Hepascore : An Accurate Validated Predictor of Liver Fibrosis in Chronic Hepatitis C Infection

L.A. Adams, Mahesh Bulsara, E. Rossi, Bastiaan De Boer, D. Speers, J. George, J. Kench, G. Farrell, G.W. Mccaughan, Gary Jeffrey

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437 Citations (Scopus)


Background: Staging hepatic fibrosis by liver biopsy guides prognosis and treatment of hepatitis C, but is invasive and expensive. We sought to create an algorithm of serum markers that accurately and reliably predict liver fibrosis stage among hepatitis C patients.Methods: Ten biochemical markers were measured at time of liver biopsy in 117. untreated hepatitis C patients (training set). Multivariate logistic regression and ROC curve analyses were used to create a predictive model for significant fibrosis (METAVIR F2, F3, and F4), advanced fibrosis (F3 and 174), and cirrhosis (F4). The model was validated in 104 patients from other institutions.Results: A model (Hepascore) of bilirubin, gamma-glutamyltransferase, hyaluronic acid, alpha(2)-macroglobulin, age, and sex produced areas under the ROC curves (AUCs) of 0.85, 0.96, and 0.94 for significant fibrosis, advanced fibrosis, and cirrhosis, respectively. In the training set, a score >= 0.5 (range, 0.0-1.0) was 92% specific and 67% sensitive for significant fibrosis, a score < 0.5 was 81% specific and 95% sensitive for advanced fibrosis, and a score < 0.84 was 84% specific and 71% sensitive for cirrhosis. Among the validation set, the AUC for significant fibrosis, advanced fibrosis, and cirrhosis were 0.82, 0.90, and 0.89, respectively. A score 0.5 provided a specificity and sensitivity of 89% and 63% for significant fibrosis, whereas scores < 0.5 had 74% specificity and 88% sensitivity for advanced fibrosis.Conclusions: A model of 4 serum markers plus age and sex provides clinically useful information regarding different fibrosis stages among hepatitis C patients. (c) 2005 American Association for Clinical Chemistry.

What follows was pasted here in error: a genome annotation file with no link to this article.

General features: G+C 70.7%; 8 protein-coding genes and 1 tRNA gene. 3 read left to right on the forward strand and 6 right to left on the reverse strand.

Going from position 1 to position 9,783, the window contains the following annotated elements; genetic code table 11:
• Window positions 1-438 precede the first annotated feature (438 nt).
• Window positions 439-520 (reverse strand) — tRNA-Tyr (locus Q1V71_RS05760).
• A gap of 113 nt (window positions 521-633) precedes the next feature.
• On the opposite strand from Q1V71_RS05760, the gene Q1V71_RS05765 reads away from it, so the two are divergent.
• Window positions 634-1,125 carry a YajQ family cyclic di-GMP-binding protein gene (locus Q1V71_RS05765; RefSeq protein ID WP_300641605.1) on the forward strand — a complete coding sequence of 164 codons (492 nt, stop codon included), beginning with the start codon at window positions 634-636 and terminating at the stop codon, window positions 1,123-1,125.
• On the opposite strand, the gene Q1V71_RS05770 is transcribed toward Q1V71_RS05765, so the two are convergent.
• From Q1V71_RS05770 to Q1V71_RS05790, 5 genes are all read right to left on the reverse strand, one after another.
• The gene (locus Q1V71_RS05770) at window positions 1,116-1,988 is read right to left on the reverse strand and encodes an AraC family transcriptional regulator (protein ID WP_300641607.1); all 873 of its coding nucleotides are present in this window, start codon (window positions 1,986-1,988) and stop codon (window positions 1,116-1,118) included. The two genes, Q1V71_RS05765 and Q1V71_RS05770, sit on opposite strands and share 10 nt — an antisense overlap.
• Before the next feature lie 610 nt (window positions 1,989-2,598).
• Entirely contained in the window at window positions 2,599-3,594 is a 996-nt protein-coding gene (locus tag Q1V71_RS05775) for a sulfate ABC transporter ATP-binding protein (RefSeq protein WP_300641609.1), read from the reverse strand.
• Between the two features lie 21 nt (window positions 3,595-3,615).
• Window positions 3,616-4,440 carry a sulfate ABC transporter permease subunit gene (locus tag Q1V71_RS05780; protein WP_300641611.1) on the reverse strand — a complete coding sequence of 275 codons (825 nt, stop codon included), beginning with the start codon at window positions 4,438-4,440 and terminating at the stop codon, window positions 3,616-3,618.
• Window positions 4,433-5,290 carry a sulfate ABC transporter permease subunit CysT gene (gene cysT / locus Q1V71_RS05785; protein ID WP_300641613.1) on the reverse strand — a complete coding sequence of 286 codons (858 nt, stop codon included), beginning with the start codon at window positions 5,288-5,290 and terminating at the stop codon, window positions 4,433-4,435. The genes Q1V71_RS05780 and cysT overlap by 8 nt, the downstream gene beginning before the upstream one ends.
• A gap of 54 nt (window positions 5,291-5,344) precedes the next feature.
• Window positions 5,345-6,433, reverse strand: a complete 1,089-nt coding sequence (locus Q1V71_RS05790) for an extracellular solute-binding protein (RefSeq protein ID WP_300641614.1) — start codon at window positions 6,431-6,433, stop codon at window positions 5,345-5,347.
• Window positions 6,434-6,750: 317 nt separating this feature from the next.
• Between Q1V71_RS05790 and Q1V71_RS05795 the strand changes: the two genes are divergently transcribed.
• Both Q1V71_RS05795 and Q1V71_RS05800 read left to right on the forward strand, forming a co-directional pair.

Original languageEnglish
Pages (from-to)1867-1873
JournalClinical Chemistry
Issue number10
Publication statusPublished - 2005


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